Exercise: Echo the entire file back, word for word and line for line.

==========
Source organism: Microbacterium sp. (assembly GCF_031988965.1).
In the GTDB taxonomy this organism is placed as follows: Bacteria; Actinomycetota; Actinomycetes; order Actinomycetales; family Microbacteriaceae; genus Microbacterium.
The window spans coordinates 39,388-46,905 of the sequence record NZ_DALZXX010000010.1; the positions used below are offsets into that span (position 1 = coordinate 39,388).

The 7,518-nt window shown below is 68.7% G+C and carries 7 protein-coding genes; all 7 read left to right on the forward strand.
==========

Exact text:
Source organism: Microbacterium sp. (assembly GCF_031988965.1).
In the GTDB taxonomy this organism is placed as follows: Bacteria; Actinomycetota; Actinomycetes; order Actinomycetales; family Microbacteriaceae; genus Microbacterium.
The window spans coordinates 39,388-46,905 of the sequence record NZ_DALZXX010000010.1; the positions used below are offsets into that span (position 1 = coordinate 39,388).

The 7,518-nt window shown below is 68.7% G+C and carries 7 protein-coding genes; all 7 read left to right on the forward strand.